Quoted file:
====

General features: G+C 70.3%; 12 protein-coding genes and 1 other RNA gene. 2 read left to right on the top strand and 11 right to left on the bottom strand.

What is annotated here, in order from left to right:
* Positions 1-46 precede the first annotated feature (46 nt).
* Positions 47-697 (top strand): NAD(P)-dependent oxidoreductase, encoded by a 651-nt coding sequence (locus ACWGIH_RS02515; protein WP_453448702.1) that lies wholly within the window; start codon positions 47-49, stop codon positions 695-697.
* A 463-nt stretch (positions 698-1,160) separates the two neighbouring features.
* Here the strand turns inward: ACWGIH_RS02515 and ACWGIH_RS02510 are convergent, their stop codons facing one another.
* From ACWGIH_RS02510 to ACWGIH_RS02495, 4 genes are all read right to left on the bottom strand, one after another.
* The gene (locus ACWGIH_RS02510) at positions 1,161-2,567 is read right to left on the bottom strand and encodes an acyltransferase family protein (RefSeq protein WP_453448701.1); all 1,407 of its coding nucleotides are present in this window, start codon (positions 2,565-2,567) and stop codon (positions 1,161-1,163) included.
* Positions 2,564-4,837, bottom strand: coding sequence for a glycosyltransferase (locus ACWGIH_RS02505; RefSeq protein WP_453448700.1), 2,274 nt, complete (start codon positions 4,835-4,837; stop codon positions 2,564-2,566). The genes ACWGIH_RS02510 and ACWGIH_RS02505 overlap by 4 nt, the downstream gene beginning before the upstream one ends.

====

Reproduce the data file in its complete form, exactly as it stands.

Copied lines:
General features: G+C 70.3%; 12 protein-coding genes and 1 other RNA gene. 2 read left to right on the top strand and 11 right to left on the bottom strand.

What is annotated here, in order from left to right:
* Positions 1-46 precede the first annotated feature (46 nt).
* Positions 47-697 (top strand): NAD(P)-dependent oxidoreductase, encoded by a 651-nt coding sequence (locus ACWGIH_RS02515; protein WP_453448702.1) that lies wholly within the window; start codon positions 47-49, stop codon positions 695-697.
* A 463-nt stretch (positions 698-1,160) separates the two neighbouring features.
* Here the strand turns inward: ACWGIH_RS02515 and ACWGIH_RS02510 are convergent, their stop codons facing one another.
* From ACWGIH_RS02510 to ACWGIH_RS02495, 4 genes are all read right to left on the bottom strand, one after another.
* The gene (locus ACWGIH_RS02510) at positions 1,161-2,567 is read right to left on the bottom strand and encodes an acyltransferase family protein (RefSeq protein WP_453448701.1); all 1,407 of its coding nucleotides are present in this window, start codon (positions 2,565-2,567) and stop codon (positions 1,161-1,163) included.
* Positions 2,564-4,837, bottom strand: coding sequence for a glycosyltransferase (locus ACWGIH_RS02505; RefSeq protein WP_453448700.1), 2,274 nt, complete (start codon positions 4,835-4,837; stop codon positions 2,564-2,566). The genes ACWGIH_RS02510 and ACWGIH_RS02505 overlap by 4 nt, the downstream gene beginning before the upstream one ends.